The remaining portions of Alaniz's statement were inconsequential. The first paragraph only contained biographical information about Alaniz. The second paragraph detailed that Alaniz agreed to accompany the police officer to visit about the case. The third paragraph detailed Alaniz's identification of three people in photographs presented to him by the police officer for identification. The fourth paragraph consisted of the police officer's description of the robbery that occurred at the Party House Lounge. As such, it was cumulative of the other evidence offered in the case. The eighth paragraph consisted of a denial of any knowledge by Alaniz about the robbery at the Party House Lounge. In summary, the admission of the other portions of Alaniz's statement did not result in reversible error. In this regard, the violation of an evidentiary rule that results in the erroneous admission of evidence constitutes nonconstitutional error. Geuder v. State, 142 S.W.3d 372, 376 (Tex. App.—Houston [14th Dist.] 2004, pet. ref'd). As nonconstitutional error, we must review the erroneous admission under Rule 44.2(b) of the Texas Rules of Appellate Procedure. TEX. R. APP. P. 44.2(b); see Campos v. State, 317 S.W.3d 768, 779 (Tex. App.—Houston [1st Dist.] 2010, pet. ref'd) (the erroneous admission of a hearsay statement constitutes nonconstitutional error). When an appellate court applies Rule 44.2(b), it must disregard nonconstitutional error unless it affects the appellant's substantial rights. Barshaw v. State, 342 S.W.3d 91, 93 (Tex. Crim. App. 2011). An appellate court should not overturn a criminal conviction for nonconstitutional error "if the appellate court, after examining the record as a whole, has fair assurance that the error did not influence the jury, or influenced the jury only slightly." Id. (emphasis omitted) (quoting Schutz v. State, 63 S.W.3d 442, 444 (Tex. Crim. App. 2001)) (internal quotation mark omitted). We have fair assurance that the other portions of Alaniz's written statement did not influence the jury. We overrule Appellant's sole issue on appeal.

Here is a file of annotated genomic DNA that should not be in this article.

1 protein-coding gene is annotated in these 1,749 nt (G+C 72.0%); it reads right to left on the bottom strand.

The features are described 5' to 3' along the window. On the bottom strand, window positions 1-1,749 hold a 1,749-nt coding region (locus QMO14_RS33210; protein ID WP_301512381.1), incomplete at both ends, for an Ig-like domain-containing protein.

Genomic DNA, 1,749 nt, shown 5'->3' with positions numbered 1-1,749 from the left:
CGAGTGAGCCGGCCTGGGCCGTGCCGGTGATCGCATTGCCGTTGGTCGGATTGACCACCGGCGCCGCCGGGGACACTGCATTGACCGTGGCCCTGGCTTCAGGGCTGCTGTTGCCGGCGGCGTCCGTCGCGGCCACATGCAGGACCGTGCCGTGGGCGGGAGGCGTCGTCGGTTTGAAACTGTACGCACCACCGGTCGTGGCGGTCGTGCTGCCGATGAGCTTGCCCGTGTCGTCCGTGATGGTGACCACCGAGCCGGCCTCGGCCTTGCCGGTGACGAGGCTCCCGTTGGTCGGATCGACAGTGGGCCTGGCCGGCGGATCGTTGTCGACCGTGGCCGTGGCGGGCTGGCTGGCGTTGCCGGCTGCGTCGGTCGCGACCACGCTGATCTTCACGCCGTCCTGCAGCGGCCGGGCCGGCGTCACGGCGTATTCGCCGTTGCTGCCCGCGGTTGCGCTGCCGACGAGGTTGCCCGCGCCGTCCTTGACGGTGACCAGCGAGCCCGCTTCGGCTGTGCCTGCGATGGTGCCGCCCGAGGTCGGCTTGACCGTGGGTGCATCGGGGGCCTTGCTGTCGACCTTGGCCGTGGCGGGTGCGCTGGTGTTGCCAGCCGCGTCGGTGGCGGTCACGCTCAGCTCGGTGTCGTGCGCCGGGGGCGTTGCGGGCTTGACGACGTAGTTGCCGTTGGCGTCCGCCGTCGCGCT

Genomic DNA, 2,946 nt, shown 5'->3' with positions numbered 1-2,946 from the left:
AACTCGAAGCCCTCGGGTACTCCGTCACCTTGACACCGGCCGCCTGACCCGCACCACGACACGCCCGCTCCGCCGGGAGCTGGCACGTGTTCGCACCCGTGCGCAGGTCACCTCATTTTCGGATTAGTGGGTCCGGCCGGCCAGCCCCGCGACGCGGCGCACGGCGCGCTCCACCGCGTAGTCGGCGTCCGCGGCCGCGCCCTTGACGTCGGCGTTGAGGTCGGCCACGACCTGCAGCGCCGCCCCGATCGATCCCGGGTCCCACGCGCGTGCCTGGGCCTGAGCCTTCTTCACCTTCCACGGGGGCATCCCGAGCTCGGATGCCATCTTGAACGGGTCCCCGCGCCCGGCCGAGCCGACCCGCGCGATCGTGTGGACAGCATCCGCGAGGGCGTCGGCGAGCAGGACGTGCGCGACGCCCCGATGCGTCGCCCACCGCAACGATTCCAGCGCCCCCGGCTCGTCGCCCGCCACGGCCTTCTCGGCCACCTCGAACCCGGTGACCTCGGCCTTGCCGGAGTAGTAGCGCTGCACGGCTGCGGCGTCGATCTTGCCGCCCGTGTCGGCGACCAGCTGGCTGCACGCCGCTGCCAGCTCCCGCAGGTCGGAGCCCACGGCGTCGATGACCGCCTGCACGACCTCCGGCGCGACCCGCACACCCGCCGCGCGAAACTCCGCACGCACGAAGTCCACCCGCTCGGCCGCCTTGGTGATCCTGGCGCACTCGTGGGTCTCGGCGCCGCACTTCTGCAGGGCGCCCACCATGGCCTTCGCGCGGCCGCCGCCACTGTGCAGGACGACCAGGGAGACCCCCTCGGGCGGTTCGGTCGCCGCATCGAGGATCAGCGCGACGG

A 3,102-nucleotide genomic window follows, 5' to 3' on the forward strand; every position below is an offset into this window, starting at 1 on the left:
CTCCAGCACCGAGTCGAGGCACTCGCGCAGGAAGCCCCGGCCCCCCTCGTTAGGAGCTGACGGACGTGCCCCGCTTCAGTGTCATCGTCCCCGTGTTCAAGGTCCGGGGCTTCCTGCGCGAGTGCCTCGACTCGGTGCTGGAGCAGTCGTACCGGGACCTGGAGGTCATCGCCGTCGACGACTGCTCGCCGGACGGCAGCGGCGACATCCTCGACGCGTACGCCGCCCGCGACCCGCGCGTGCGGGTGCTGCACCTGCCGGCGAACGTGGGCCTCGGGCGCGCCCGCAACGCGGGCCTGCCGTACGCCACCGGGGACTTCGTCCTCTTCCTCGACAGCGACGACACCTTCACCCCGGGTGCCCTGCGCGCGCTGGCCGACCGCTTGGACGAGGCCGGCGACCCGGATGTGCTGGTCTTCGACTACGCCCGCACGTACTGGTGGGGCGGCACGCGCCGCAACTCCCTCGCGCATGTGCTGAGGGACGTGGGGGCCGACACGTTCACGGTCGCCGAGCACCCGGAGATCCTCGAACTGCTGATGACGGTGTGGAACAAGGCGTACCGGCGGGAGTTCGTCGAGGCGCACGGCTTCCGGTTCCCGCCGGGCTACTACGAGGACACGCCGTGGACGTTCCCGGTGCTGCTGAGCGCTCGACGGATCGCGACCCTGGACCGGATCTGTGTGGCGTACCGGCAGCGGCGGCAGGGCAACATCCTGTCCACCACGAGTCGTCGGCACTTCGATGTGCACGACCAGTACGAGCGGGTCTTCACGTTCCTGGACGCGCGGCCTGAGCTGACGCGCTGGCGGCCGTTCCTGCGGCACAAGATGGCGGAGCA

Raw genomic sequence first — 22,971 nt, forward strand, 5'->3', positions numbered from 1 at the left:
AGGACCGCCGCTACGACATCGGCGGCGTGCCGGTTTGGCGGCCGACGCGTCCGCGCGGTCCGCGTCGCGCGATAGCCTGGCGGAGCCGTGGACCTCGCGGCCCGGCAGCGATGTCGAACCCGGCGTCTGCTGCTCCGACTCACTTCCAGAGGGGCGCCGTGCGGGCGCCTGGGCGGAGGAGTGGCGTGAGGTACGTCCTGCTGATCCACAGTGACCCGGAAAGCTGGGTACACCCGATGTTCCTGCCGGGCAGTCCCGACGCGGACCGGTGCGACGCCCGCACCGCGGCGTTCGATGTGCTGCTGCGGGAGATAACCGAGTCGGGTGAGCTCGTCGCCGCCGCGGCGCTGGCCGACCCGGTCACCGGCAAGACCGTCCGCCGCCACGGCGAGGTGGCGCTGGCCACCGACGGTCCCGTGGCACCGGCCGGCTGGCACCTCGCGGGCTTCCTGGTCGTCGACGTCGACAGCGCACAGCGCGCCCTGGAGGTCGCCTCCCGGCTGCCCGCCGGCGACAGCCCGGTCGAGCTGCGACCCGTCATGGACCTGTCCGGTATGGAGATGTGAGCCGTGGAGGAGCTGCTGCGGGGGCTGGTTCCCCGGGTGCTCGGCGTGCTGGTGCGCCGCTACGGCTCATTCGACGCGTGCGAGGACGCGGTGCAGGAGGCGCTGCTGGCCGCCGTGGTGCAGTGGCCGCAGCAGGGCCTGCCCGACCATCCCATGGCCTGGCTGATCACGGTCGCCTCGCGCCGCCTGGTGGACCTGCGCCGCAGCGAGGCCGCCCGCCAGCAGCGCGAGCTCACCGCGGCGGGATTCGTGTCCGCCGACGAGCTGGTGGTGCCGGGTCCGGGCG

This Court's Ruling

We affirm the judgment of the trial court.


July 9, 2015 Do not publish. See TEX. R. APP. P. 47.2(b). Panel consists of: Wright, C.J.,
Willson, J., and Bailey, J.